North Vietnam knew all of this. They decided to engage in a strategy that involved scattered guerrilla attacks with occasional terrorist incursions and infrequent full attacks. Westmoreland had to rely on using his superior technical and weapon capabilities. Aerial bombings, helicopter shootouts, and massive burning and poisoning of the vegetation were our means of attack. Battles were rare; when they happened the North Vietnamese suffered huge casualties. That did not matter: American public opinion wondered why these backward Asians kept fighting despite immense losses. As the American death and crippled toll mounted, people began to have reservations about the military’s capability to win this one.
To make matters more complicated, South Vietnamese leadership was a mess. Once Diem was murdered a dozen generals took turns staging coups against each other. Army morale was low; there were many desertions and American troops did not trust the South Vietnamese who were supposed to be fighting alongside them.
More Of our troops had to be called in. At their peak more than 500,000 Americans were stationed in Vietnam. It was a given that they had to do most or all of the fighting. It was enormously expensive to maintain this Army. Westmoreland had to convince the president and Congress to increase the amount of money appropriated to this effort.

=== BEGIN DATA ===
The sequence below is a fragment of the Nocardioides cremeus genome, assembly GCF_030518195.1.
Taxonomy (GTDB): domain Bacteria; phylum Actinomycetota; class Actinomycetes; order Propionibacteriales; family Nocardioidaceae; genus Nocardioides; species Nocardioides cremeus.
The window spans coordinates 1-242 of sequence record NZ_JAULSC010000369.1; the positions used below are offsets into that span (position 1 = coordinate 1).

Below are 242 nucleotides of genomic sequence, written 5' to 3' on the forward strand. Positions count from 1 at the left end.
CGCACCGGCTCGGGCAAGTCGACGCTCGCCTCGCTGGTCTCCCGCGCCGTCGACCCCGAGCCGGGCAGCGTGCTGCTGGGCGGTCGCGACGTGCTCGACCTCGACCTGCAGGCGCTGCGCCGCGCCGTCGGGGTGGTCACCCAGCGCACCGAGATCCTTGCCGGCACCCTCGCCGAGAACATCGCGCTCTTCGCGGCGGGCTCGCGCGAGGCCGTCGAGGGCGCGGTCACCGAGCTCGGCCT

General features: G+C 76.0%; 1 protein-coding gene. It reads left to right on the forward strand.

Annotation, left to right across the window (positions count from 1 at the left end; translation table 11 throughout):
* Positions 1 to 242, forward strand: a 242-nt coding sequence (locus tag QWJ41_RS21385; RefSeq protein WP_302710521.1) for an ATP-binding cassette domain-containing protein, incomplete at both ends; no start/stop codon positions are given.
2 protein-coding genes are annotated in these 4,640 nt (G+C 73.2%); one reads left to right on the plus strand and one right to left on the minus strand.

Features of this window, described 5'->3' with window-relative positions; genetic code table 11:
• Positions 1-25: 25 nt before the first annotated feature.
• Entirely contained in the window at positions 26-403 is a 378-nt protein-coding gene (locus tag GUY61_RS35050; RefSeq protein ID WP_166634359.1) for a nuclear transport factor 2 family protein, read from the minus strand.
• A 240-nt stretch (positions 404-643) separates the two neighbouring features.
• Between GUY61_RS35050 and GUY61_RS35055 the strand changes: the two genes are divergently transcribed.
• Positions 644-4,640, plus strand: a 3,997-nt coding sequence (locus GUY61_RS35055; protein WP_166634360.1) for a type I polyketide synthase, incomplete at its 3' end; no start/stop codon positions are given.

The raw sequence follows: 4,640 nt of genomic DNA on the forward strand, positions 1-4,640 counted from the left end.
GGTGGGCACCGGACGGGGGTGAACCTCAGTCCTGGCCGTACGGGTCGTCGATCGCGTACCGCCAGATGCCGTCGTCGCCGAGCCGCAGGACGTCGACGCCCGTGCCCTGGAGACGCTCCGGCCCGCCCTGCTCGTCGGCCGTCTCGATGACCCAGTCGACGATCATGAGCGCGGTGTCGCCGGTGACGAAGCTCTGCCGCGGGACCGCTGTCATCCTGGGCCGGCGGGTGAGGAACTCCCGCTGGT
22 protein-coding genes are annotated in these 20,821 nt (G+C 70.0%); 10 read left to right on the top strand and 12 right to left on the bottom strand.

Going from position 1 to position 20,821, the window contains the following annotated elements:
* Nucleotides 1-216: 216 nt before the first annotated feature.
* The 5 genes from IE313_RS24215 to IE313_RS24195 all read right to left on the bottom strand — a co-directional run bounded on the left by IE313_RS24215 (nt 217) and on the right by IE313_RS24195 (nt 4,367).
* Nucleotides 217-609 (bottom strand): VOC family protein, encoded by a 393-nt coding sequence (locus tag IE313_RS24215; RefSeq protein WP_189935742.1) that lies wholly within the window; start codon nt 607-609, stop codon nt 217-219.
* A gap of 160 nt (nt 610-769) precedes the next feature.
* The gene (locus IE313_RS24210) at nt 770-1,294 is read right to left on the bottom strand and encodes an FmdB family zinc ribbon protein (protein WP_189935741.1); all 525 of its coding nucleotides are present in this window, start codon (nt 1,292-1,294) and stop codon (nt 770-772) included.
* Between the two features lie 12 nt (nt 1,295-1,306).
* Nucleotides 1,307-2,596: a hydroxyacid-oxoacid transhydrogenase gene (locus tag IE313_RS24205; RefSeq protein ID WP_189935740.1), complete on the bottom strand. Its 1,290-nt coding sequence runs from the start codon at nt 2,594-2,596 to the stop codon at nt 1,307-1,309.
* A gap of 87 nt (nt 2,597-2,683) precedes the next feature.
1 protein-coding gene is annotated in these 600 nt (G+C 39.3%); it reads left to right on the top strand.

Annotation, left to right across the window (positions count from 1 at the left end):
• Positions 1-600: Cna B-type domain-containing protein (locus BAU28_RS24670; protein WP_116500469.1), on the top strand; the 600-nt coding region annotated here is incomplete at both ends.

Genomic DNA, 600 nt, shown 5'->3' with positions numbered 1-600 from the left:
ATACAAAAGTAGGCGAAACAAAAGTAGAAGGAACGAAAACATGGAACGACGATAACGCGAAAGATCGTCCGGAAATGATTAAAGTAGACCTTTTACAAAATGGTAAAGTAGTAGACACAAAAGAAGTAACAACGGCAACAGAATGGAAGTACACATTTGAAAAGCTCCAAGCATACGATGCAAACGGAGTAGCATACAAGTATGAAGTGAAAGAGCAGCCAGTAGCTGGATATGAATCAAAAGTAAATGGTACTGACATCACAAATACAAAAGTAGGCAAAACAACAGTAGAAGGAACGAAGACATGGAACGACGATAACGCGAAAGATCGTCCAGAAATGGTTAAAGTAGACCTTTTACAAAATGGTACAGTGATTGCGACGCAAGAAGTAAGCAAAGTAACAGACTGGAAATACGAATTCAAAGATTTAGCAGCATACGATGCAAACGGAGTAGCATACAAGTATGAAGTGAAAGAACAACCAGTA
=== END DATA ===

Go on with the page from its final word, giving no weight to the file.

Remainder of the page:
Objectively he could not demonstrate any progress, yet he kept insisting that victory was just around the corner. He was itching for a pitched battle where he would have the advantage; a major defeat for the north would tip the financial scales in his favor. This is where the battle of Khe Sanh came in.
Khe Sanh was a Marine base 20 kilometers from the border with Laos. The North Vietnamese used to avoid the troops that guarded the border between north and south by sending soldiers and supplies through Laos and Cambodia, officially neutral countries. Americans built an air strip in Khe Sanh to serve as a home base for the bombers that pounded the famous Ho Chi Minh trail. There was significant disruption to the VC supply line. The Viet Cong surrounded Khe Sanh and began to tighten the noose around it.